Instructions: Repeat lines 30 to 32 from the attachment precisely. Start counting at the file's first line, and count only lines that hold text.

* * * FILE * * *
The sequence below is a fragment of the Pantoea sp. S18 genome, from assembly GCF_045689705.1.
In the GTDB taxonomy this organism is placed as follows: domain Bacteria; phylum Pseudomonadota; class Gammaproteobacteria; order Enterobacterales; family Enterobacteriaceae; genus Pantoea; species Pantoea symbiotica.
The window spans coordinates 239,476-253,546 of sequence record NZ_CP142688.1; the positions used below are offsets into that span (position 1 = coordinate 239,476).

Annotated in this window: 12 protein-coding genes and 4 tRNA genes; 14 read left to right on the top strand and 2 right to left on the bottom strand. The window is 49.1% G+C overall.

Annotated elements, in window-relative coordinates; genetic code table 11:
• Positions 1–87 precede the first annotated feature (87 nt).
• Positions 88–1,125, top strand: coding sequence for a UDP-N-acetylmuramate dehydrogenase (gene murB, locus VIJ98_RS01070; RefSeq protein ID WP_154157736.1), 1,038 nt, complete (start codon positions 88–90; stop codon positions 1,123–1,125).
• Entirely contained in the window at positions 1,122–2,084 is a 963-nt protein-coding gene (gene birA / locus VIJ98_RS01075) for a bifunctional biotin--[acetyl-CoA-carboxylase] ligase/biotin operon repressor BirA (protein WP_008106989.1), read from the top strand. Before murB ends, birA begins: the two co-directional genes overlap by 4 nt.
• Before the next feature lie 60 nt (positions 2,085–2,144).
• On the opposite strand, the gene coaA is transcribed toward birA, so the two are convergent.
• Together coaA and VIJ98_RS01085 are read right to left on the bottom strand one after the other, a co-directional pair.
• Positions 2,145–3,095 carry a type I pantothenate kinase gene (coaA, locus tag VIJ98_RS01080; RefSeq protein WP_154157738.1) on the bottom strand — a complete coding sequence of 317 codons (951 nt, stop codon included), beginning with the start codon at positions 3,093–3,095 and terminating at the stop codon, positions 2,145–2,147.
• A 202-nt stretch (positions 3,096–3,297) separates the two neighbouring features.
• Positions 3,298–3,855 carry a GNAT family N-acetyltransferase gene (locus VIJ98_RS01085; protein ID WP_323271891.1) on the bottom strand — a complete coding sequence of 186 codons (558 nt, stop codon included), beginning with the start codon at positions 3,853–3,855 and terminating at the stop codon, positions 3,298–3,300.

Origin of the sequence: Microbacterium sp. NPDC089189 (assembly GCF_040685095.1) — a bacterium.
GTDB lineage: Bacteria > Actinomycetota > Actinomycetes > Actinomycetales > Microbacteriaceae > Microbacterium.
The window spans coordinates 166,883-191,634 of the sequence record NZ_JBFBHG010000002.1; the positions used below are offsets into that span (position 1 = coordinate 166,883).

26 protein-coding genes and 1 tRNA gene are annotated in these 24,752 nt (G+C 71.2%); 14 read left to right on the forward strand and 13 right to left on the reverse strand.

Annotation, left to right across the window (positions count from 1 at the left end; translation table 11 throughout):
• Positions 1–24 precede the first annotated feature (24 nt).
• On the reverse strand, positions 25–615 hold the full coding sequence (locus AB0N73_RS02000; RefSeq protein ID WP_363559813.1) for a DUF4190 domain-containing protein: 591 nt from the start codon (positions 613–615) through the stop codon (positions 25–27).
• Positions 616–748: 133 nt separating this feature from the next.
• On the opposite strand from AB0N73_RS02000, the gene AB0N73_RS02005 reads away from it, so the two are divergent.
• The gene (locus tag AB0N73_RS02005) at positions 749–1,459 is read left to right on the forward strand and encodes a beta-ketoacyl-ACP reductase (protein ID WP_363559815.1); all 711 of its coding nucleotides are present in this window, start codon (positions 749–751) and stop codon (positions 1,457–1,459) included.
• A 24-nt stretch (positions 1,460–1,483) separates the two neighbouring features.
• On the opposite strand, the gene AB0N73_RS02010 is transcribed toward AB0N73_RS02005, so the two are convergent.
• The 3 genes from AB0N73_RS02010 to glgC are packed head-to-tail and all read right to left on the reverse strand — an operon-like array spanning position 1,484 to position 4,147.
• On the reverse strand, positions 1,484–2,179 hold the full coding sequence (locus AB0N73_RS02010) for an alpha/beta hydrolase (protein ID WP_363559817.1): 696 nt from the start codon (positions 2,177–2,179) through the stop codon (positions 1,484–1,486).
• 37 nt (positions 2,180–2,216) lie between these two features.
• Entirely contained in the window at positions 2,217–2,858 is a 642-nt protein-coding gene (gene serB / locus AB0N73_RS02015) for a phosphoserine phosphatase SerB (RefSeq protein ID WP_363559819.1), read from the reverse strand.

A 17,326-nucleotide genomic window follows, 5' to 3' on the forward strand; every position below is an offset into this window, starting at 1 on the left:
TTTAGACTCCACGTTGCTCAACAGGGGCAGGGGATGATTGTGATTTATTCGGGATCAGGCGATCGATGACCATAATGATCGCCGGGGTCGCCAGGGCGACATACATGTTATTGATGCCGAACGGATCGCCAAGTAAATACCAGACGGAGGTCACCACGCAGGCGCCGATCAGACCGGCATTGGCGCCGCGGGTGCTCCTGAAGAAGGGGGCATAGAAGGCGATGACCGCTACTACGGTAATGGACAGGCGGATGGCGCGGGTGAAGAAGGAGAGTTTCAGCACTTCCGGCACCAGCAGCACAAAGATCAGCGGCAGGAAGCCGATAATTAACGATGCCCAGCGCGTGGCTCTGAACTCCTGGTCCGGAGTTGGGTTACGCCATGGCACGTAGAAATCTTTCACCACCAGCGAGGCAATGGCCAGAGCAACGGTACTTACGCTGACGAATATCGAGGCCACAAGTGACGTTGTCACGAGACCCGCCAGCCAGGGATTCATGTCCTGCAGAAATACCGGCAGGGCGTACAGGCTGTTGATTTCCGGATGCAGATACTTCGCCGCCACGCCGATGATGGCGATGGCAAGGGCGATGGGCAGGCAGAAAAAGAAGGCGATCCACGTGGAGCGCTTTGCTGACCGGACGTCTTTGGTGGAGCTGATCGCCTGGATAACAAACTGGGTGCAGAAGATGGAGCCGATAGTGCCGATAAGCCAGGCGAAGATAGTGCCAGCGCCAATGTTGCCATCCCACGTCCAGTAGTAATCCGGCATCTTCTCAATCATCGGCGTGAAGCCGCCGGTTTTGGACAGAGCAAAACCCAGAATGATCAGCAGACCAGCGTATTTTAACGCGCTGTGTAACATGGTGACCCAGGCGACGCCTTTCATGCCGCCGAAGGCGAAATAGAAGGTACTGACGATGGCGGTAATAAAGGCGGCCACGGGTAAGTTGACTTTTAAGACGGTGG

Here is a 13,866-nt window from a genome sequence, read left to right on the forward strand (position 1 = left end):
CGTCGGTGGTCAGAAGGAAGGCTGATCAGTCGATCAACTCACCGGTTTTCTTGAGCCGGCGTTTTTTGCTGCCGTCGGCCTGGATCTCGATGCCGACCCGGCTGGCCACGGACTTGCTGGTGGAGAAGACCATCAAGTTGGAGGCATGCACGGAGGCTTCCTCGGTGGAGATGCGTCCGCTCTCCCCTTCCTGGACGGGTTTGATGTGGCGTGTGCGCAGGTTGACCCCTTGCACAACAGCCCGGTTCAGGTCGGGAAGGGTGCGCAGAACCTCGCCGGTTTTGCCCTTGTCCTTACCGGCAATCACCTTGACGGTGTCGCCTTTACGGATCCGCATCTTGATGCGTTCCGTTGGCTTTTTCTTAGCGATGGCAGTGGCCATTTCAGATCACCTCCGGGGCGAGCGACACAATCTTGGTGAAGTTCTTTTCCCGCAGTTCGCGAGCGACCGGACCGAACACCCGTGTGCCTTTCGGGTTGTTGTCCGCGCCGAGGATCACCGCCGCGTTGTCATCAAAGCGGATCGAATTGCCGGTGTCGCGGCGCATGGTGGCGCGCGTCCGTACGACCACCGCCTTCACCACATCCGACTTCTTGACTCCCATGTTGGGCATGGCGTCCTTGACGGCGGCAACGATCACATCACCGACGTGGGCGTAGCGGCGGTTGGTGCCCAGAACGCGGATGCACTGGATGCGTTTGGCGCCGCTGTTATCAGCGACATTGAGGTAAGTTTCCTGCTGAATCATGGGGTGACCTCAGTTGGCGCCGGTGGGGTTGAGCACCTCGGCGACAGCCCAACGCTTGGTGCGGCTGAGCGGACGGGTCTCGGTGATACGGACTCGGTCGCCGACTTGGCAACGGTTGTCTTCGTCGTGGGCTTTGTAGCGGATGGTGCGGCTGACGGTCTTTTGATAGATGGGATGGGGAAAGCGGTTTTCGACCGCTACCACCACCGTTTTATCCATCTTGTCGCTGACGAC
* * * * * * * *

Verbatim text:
• Entirely contained in the window at positions 2,217–2,858 is a 642-nt protein-coding gene (gene serB / locus AB0N73_RS02015) for a phosphoserine phosphatase SerB (RefSeq protein ID WP_363559819.1), read from the reverse strand.

A 17,326-nucleotide genomic window follows, 5' to 3' on the forward strand; every position below is an offset into this window, starting at 1 on the left:
TTTAGACTCCACGTTGCTCAACAGGGGCAGGGGATGATTGTGATTTATTCGGGATCAGGCGATCGATGACCATAATGATCGCCGGGGTCGCCAGGGCGACATACATGTTATTGATGCCGAACGGATCGCCAAGTAAATACCAGACGGAGGTCACCACGCAGGCGCCGATCAGACCGGCATTGGCGCCGCGGGTGCTCCTGAAGAAGGGGGCATAGAAGGCGATGACCGCTACTACGGTAATGGACAGGCGGATGGCGCGGGTGAAGAAGGAGAGTTTCAGCACTTCCGGCACCAGCAGCACAAAGATCAGCGGCAGGAAGCCGATAATTAACGATGCCCAGCGCGTGGCTCTGAACTCCTGGTCCGGAGTTGGGTTACGCCATGGCACGTAGAAATCTTTCACCACCAGCGAGGCAATGGCCAGAGCAACGGTACTTACGCTGACGAATATCGAGGCCACAAGTGACGTTGTCACGAGACCCGCCAGCCAGGGATTCATGTCCTGCAGAAATACCGGCAGGGCGTACAGGCTGTTGATTTCCGGATGCAGATACTTCGCCGCCACGCCGATGATGGCGATGGCAAGGGCGATGGGCAGGCAGAAAAAGAAGGCGATCCACGTGGAGCGCTTTGCTGACCGGACGTCTTTGGTGGAGCTGATCGCCTGGATAACAAACTGGGTGCAGAAGATGGAGCCGATAGTGCCGATAAGCCAGGCGAAGATAGTGCCAGCGCCAATGTTGCCATCCCACGTCCAGTAGTAATCCGGCATCTTCTCAATCATCGGCGTGAAGCCGCCGGTTTTGGACAGAGCAAAACCCAGAATGATCAGCAGACCAGCGTATTTTAACGCGCTGTGTAACATGGTGACCCAGGCGACGCCTTTCATGCCGCCGAAGGCGAAATAGAAGGTACTGACGATGGCGGTAATAAAGGCGGCCACGGGTAAGTTGACTTTTAAGACGGTGG